Lost In Beijing (Ping guo) (2007) • China

Lost In Beijing PosterChina's weird. Didn't we just learn from the Olympic Committee that there's billions of people living there? I think we did. Why then is this one of only a few films I can think of, off the top of my head, coming from there that has any semblance of lived-life-now? Lived life now under peculiar circumstances, sure, because it is a movie after all, but still. Everything else seems to be costumed drama kung fu palace historical Mao-sanctioned fantasy crap. I'm talking mainland China here. Taiwan and Hong Kong don't count. Ang Lee doesn't count. All the Chinese filmmakers making films in other parts of the world, and getting them financed and released in other parts of the world, don't count—and there's the rub.

Lost in Beijing is banned in China and its filmmakers are banned for two years from making films in China. What kind of nonsensical time-out is that? I mean no disrespect to the Chinese, I just want more of them to fall through the cracks and make films like Lost in Beijing—which is nothing like Farewell My Hero's Kingdom of Flying Yellow Flowers.

Fan Bingbing, known in the west as Bingbing Fan, stars in this film as Liu Ping Guo (Ping Guo, the Chinese title, translates literally as "Apple"), a foot massage girl who is raped by her boss (played out-of-this-worldly great by Tony Leung Ka Fai who's been in enough movies that every Chinese citizen could pick a film of his to see without any two people seeing the same film—western audiences may know him as the guy who has sex with Marguerite Duras in The Lover), and the rape is witnessed by her husband, a window washer who just happens to be hanging from a scaffolding washing the windows of the room at the massage parlor where the rape takes place. Foot massage is big business in China so I guess that's why this massage parlor is some kind of skyscraper that needs these scaffolded window washers, but I digress. The husband sees this as an opportunity to milk a little money from the well to do parlor owner. Lost in Beijing turns a critical eye toward the new moneyed urban class set against the rural, immigrant-in-their-own-country, if you will, working class.

Bingbing's husband confronts Tony's wife with the rape news and demands money for his pain and suffering, yes, you read that right, his pain and suffering. Tony's wife laughs at him and suggests a better revenge would be for him to have sex with her, and then in a moment of barely noticed brilliance while she's riding him cowgirl puts sunglasses on him so she can't see him looking at her.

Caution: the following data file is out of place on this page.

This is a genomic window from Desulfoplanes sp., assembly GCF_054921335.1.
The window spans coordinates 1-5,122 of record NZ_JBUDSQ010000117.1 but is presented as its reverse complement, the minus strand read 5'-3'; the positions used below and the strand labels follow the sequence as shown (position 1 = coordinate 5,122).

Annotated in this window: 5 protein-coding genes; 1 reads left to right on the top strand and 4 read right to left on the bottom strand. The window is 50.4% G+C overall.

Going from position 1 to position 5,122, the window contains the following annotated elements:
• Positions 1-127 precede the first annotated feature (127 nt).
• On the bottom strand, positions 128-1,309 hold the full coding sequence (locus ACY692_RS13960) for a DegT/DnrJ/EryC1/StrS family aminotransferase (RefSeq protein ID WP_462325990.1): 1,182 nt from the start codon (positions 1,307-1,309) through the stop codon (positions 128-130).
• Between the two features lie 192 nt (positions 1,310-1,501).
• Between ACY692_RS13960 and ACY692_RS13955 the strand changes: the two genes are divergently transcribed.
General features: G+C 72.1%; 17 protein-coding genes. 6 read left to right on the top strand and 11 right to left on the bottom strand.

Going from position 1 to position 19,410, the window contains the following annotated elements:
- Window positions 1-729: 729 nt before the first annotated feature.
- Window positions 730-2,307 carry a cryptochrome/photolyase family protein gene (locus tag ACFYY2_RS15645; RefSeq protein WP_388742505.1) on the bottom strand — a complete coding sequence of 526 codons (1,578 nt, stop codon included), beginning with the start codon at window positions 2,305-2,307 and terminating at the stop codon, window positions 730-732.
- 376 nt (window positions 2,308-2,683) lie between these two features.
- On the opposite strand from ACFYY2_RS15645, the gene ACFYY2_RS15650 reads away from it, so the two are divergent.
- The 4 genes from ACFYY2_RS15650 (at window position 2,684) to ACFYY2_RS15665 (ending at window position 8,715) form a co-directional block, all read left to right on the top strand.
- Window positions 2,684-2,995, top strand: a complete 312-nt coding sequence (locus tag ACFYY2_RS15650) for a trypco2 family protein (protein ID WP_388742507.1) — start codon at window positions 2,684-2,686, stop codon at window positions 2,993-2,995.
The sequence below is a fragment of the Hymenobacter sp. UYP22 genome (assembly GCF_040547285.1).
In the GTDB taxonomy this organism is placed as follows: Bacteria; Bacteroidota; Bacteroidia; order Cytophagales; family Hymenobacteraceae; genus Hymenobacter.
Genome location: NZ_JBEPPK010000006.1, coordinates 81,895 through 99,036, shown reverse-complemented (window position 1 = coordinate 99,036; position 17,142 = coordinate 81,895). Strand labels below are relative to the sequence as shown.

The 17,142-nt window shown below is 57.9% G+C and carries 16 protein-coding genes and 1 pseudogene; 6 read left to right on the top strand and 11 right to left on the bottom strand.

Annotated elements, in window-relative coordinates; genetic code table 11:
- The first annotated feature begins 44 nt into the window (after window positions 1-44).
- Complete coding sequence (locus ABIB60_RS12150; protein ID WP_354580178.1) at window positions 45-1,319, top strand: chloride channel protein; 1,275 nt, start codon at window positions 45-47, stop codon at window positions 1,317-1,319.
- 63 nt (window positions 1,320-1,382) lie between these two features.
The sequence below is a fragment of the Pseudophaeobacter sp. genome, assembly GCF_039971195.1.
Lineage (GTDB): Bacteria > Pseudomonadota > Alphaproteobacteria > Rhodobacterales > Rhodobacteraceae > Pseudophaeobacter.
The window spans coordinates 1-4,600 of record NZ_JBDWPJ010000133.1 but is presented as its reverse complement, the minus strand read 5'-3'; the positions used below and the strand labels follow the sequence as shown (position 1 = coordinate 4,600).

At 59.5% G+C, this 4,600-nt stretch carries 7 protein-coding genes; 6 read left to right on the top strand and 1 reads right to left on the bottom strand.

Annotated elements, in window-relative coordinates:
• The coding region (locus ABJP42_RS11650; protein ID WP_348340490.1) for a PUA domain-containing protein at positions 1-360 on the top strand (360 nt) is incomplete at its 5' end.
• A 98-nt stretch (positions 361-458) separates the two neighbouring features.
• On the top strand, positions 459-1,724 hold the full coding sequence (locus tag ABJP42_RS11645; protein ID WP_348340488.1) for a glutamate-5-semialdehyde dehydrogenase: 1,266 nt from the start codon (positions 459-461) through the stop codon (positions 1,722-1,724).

It turns out Bingbing is pregnant and things get a little more complicated. If you complain when a film uses overly convenient plot devices to move forward you probably won't like this film as much as I do. I'm more concerned with the caliber of the characters. All four of the main performances in Lost in Beijing are magnificent. (Tony's relationship with, and handling of, his over sized wallet/day-planner is hilarious, as is his response of randomly checking the top of his head for bald spots when he's busted for trying to use a mirror to peek at Bingbing in the shower.) The direction is good and the camerawork creative, sometimes a little too creative to the point where I got dizzy a couple times so I'm deducting a point for that. Beijing is the backdrop here, captured in all its beautiful gray and bustling self.



  1. Marguerite Duras didn't do the 'bedroom shuffle' with Tony Leung Ka Fai in 'The Lover'. The delectable minx who lives on in our wet dreams even till this very day was none other than Jane March. Nobody could ever wear an apron like her...oops that was 'Color of Night' with Bruce Willis. In 'The Lover' she was wearing very little else for the duration of the movie other than her skin.

    Duras is the author who wrote the novel from which the film was based upon. As Jane March's once upon a time admirers (more for her perky rump than her acting chops, really) we request that her name be revived accordingly.

    Bless you, soundwave. Doh! We meant sitenoise.

  2. 1minutefilmreview, what you write is true, but I wrote "western audiences may know him as the guy who has sex with Marguerite Duras in The Lover" which is what I think is true, and it seemed a more fitting tag to the exaggerated tongue-in-cheek portrayal of Tony's accomplishments I was trying to paint.

    In the case of an error on my part I would certainly honor a request from my friends at the hilariously inventive quickiefilmreview to correct it, but in this case I stand by poetic license with link to Wikipedia.

  3. This is a film I want to see. And I too was a lover of The Lover, and I loved Tony then, and wanted to be Duras or Jane March, whoever. He's one very lovely man.

  4. Tony's a bit different here ...

    It's a terrible trailor, but check it out: